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How to ck A/C evaporator


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In my restoration project of the 70 GTO I have my heater and A/C box out. Is there a way to ck the evaporator coil and heater coil for leaks and condition?


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There are dyes that you can add into the systems to check for leaks. Most parts stores has them as a kit. This will require a black light to see the dye. Honestly for the cost of it I usually just use my mechanic for the job.


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notallthere has an excellent point. Question, have you replaced the original evaporator and heater coil with new parts or are these the original parts that came with the car? If they are original, I would replace them with new parts and not risk putting a questionable part back into the system.


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OK, I re-read your question and perhaps I misunderstood the parts you asking about:



The heater "core" looks like a very small version of a radiator that is mounted up against the firewall instead the cabin. It draws hot water from the cooling system and pulls it into the passenger compartment where an air-to-heat exchanger pulls the warm air into the cabin. The inlet and return lines are connected to the engine. These can be tested and repaired by a competent radiator shop. Replacements units run $50-$80 plus shipping and handling from many of the OER catalogs. There is no coil that heats the water.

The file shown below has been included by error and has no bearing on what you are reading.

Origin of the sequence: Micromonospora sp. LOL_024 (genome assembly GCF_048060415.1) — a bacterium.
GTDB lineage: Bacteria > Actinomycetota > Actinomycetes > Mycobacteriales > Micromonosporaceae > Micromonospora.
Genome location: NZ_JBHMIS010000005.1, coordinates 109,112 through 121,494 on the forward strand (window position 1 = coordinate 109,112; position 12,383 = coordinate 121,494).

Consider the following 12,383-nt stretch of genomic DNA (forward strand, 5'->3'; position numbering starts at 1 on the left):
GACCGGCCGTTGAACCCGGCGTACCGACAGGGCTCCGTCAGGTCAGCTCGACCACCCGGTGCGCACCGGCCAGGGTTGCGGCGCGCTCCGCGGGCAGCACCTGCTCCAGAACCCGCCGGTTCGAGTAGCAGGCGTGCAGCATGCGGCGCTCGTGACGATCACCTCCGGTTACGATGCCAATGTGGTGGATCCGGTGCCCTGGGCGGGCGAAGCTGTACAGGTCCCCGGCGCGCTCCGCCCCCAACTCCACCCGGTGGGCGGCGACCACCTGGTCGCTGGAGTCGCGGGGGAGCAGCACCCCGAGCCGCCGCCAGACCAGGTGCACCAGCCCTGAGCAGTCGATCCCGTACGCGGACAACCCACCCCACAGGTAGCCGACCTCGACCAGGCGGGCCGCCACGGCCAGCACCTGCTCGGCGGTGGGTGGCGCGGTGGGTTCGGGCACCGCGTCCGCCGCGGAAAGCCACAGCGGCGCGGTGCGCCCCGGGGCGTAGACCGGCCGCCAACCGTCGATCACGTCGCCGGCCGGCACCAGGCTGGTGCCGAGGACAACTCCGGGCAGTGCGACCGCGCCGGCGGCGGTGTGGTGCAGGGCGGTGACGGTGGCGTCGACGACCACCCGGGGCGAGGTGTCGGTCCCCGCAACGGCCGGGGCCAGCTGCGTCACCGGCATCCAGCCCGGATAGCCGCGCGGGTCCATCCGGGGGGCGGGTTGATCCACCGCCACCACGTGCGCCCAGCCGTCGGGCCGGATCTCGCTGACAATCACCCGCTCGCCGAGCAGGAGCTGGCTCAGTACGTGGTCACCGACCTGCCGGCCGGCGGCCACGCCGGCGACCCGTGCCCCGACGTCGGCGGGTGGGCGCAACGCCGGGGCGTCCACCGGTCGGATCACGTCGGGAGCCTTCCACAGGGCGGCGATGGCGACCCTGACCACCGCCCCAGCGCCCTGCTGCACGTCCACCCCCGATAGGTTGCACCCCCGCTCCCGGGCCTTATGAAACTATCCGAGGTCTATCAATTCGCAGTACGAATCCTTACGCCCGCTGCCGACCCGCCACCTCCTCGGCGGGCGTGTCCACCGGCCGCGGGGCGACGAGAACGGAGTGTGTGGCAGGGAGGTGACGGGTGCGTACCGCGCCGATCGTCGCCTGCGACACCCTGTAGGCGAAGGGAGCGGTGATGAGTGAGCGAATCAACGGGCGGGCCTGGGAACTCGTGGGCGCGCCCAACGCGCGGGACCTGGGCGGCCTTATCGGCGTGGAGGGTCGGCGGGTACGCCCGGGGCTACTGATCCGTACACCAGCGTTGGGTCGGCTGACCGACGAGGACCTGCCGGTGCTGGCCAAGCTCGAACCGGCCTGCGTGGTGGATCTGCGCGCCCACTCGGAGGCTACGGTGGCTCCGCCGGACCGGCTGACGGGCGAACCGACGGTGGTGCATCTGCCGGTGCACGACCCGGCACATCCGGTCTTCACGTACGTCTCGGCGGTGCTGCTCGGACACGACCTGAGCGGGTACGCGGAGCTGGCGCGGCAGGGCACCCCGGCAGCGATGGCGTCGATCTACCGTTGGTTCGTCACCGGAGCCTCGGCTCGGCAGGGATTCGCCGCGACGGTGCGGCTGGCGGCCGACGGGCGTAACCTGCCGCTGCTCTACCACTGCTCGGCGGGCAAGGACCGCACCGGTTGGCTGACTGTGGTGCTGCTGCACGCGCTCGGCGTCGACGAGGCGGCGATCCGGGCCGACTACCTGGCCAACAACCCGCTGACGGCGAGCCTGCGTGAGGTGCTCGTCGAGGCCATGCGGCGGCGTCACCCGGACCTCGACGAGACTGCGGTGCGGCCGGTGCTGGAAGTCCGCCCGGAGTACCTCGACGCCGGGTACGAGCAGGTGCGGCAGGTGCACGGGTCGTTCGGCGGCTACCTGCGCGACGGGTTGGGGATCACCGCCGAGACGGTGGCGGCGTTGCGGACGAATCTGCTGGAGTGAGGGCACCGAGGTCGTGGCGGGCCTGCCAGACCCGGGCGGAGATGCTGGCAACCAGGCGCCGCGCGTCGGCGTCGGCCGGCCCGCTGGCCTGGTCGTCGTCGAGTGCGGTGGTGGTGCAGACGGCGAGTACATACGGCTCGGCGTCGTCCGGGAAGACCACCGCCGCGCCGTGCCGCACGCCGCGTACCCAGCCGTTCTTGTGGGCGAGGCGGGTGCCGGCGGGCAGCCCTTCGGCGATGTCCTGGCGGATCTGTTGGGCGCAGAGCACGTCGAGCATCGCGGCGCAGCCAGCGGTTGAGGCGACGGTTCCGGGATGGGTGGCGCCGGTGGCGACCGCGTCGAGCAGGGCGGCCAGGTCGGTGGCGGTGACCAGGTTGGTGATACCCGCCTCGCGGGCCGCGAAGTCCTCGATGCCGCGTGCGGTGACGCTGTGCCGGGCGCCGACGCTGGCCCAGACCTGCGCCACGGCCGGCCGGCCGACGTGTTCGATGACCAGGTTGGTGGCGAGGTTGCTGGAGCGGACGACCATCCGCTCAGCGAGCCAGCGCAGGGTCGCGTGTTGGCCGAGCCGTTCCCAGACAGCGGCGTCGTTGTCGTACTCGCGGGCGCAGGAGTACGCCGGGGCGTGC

Similar, there is no "coil" in the AC system. The air conditioning evaporator core also looks much like a small radiator. It is typical mounted inside the large A/C housing on the firewall in the engine compartment. Unlike the heater core, this circulates freon refrigerate gas. So taking this to a competent AC repair shop would be my advice to have it tested. These cores are indeed expensive to replace at around $300 or more. I have always been told to replace the dryer once the system has evacuated and opened up to normal atmosphere. I would also have the AC compressor inspected and serviced at this time too.



Now would be a good time to investigate and consider switching the AC system from R-12 (freon) to R-134a since find R-12 is harder these days to find and expensive to purchase. It is my understanding that R-134a uses about 1/3 less refrigerant that R-12 too. Talk to an AC shop on the particulars about converting - what you should do or not do since I have yet to overhaul my AC system (its on the list).

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